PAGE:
A federal government agency did more than wrinkle its nose at an employee's flatulence problem, issuing an official reprimand after months of malodors. But the agency said Friday that it has since retracted the rebuke.
The reprimand letter, which runs four pages and is dated Dec. 10, charges the Social Security Administration employee with "conduct unbecoming a federal employee" and "creating a hostile work environment" because of the repeated gas passing.
It says coworkers didn't want to work with the person because of the problem, which the employee seems to have attributed to lactose intolerance. The letter also contains a chart documenting 60 instances of flatulence, nine on one day in September.
The letter was originally posted on The Smoking Gun website with names blacked out.
Social Security Administration spokesman Mark Hinkle said Friday in a two-sentence email that the reprimand was rescinded a week after it was issued "when senior management became aware of the reprimand" and that the agency, which has its headquarters in a suburb outside of Baltimore, could not comment further because of "privacy concerns." He declined to say the employee's gender or where the person worked.
According to the letter, at least three people tried to get to the bottom of the smelly situation with the employee beginning in May, when the employee's supervisor brought up the topic during a performance discussion.
The author of the reprimand letter, a manager, confronted the employee in July, noting several coworkers had complained and asking if "you could make it to the rest room before releasing the awful and unpleasant odor." The employee apparently offered to try not to pass gas and to turn on a fan when it happened, but the letter writer says that solution wasn't satisfactory.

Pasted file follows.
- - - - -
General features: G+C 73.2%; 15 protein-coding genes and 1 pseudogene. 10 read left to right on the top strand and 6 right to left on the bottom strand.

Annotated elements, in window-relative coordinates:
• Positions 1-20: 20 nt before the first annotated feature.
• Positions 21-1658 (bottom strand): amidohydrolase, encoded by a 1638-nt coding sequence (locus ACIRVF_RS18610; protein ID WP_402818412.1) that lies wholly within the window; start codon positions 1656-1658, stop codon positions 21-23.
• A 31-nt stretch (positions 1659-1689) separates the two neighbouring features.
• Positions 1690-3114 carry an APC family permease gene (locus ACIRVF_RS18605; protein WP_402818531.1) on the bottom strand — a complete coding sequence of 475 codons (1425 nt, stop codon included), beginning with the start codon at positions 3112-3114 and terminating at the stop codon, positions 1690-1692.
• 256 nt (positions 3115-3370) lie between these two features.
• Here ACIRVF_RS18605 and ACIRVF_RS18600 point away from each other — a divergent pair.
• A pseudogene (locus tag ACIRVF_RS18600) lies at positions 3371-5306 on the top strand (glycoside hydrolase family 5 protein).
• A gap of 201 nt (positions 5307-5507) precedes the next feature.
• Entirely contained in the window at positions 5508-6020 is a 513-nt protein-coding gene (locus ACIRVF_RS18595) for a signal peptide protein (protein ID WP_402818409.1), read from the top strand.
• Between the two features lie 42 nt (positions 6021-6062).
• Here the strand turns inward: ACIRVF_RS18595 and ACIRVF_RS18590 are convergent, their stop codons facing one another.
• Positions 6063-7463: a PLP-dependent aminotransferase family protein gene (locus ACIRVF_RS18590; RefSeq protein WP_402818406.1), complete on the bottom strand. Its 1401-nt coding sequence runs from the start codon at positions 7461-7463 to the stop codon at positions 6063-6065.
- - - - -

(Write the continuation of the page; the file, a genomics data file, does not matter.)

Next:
"I explained to you that turning on the fan would cause the smell to spread and worsen the air quality in the module," the letter writer chastises.
Later, after a conversation with a deputy division director, the employee blamed the problem on lactose intolerance and offered to purchase Gas-X. The deputy division director also asked that the employee investigate a medical explanation.
"He asked that you check with your doctor to see if there are other options to help you address your flatulence and that you could not pass gas indefinitely and continue to disrupt the work place," the letter says.
The employee submitted information about medical conditions but nothing indicating "that you would have uncontrollable flatulence," according to the letter.
"It is my belief that you can control this condition," the letter writer says.
The employee's flatulent episodes were then documented by date and time over a three-month period beginning in September. The letter does not explain how the record was made.
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